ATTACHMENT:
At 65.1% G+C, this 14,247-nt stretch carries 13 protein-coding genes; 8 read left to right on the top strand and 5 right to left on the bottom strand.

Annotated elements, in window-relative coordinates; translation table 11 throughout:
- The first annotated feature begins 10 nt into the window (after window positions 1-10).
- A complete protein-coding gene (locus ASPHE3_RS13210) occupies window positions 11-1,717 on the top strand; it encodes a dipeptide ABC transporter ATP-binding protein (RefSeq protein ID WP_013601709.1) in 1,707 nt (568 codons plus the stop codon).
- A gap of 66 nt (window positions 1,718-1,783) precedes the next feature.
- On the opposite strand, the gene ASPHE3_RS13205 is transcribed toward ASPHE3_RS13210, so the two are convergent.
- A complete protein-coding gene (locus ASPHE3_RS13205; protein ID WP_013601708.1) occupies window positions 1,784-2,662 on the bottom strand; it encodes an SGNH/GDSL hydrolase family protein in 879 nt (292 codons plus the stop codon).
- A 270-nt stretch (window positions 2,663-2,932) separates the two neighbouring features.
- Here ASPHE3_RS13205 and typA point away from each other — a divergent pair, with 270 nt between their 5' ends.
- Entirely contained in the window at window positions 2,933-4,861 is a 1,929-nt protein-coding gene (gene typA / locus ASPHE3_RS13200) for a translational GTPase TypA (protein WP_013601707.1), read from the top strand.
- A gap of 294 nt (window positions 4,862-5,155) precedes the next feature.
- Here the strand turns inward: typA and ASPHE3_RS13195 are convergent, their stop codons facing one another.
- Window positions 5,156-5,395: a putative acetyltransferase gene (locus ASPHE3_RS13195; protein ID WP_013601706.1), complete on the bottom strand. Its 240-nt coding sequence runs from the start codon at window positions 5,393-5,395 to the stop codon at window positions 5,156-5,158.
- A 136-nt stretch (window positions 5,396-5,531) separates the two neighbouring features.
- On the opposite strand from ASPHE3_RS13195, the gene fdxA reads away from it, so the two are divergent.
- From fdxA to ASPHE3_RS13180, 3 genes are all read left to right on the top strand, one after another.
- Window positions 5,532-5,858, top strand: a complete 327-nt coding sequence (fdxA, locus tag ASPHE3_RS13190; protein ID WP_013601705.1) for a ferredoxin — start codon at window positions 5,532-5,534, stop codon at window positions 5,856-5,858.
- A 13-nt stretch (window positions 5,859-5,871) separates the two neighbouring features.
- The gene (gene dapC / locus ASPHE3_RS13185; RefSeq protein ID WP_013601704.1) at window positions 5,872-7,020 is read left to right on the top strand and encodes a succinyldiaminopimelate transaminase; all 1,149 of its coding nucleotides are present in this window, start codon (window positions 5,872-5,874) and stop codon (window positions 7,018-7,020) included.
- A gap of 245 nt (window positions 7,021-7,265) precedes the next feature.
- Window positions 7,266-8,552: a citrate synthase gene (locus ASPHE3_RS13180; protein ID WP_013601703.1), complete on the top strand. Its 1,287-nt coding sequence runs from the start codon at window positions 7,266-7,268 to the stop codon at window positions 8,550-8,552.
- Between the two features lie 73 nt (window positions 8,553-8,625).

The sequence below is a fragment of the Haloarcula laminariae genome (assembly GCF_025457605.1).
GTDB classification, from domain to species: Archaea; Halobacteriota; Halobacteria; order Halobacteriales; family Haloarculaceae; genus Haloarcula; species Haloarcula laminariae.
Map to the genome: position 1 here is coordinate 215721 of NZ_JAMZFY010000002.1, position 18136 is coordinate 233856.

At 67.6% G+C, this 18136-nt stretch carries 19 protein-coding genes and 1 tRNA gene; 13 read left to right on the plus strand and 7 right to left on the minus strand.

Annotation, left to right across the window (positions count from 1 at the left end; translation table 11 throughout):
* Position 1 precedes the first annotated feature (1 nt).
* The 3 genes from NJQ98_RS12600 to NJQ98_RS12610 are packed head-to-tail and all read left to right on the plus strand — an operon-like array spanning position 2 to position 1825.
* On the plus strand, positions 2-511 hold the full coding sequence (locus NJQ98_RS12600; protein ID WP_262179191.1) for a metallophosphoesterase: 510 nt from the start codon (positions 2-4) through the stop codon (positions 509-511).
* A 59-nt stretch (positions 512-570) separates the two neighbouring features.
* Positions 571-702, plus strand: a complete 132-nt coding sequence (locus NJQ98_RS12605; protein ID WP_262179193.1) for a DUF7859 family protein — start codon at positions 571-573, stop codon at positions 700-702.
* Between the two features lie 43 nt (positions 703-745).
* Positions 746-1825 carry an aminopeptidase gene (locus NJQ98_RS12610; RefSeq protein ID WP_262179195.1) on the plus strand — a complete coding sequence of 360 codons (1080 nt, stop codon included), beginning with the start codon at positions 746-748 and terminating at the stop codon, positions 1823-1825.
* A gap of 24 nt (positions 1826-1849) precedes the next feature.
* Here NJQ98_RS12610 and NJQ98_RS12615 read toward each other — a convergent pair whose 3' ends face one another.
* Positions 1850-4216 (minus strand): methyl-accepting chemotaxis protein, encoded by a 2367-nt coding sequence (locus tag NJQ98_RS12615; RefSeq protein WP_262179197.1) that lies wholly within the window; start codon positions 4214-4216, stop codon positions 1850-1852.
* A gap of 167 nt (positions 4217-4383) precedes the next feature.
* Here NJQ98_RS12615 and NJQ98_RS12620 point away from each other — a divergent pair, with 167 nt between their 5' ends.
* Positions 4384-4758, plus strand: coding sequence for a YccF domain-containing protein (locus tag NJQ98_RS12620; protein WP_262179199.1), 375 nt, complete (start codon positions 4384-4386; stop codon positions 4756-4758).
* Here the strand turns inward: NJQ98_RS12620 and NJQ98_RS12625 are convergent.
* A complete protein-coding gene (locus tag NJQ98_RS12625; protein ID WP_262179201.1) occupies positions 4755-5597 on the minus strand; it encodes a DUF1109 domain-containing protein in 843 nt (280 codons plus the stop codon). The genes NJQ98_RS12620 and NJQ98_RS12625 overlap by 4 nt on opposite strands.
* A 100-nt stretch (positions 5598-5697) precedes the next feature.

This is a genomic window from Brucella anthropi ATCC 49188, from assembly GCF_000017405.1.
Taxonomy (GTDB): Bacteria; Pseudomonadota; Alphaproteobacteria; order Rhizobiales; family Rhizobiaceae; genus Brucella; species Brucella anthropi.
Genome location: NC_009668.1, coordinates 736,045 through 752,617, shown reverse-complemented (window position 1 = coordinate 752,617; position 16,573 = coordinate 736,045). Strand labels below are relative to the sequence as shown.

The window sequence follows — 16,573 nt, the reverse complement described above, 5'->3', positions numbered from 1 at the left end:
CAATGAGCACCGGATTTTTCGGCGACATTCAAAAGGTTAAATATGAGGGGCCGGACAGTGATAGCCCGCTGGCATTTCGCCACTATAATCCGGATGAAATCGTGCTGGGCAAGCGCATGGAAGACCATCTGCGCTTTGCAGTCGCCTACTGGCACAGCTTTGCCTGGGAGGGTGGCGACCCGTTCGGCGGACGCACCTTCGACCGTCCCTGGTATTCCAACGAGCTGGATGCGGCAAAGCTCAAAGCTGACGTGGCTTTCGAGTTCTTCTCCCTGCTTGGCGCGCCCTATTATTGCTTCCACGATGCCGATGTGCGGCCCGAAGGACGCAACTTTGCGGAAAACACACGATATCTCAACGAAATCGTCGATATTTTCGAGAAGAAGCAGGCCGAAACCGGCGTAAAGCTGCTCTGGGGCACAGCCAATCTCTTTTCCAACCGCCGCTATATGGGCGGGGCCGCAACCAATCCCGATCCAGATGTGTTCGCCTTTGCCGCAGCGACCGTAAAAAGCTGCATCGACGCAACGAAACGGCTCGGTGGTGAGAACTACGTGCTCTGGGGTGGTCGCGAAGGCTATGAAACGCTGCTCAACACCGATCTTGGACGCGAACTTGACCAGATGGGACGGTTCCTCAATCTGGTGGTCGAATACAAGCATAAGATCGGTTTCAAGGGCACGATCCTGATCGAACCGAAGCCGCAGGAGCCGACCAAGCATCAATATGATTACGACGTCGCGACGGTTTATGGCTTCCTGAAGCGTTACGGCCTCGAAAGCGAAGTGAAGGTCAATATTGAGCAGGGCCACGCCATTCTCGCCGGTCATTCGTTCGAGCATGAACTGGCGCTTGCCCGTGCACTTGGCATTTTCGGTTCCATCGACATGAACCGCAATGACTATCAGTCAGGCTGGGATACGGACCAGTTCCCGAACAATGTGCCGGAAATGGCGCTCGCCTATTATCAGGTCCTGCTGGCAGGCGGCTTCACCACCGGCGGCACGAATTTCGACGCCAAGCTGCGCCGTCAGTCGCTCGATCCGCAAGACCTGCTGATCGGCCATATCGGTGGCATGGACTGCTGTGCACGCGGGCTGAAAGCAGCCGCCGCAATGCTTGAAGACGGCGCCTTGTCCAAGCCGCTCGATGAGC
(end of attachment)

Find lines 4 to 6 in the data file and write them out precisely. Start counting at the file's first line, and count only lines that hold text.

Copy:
- A complete protein-coding gene (locus ASPHE3_RS13210) occupies window positions 11-1,717 on the top strand; it encodes a dipeptide ABC transporter ATP-binding protein (RefSeq protein ID WP_013601709.1) in 1,707 nt (568 codons plus the stop codon).
- A gap of 66 nt (window positions 1,718-1,783) precedes the next feature.
- On the opposite strand, the gene ASPHE3_RS13205 is transcribed toward ASPHE3_RS13210, so the two are convergent.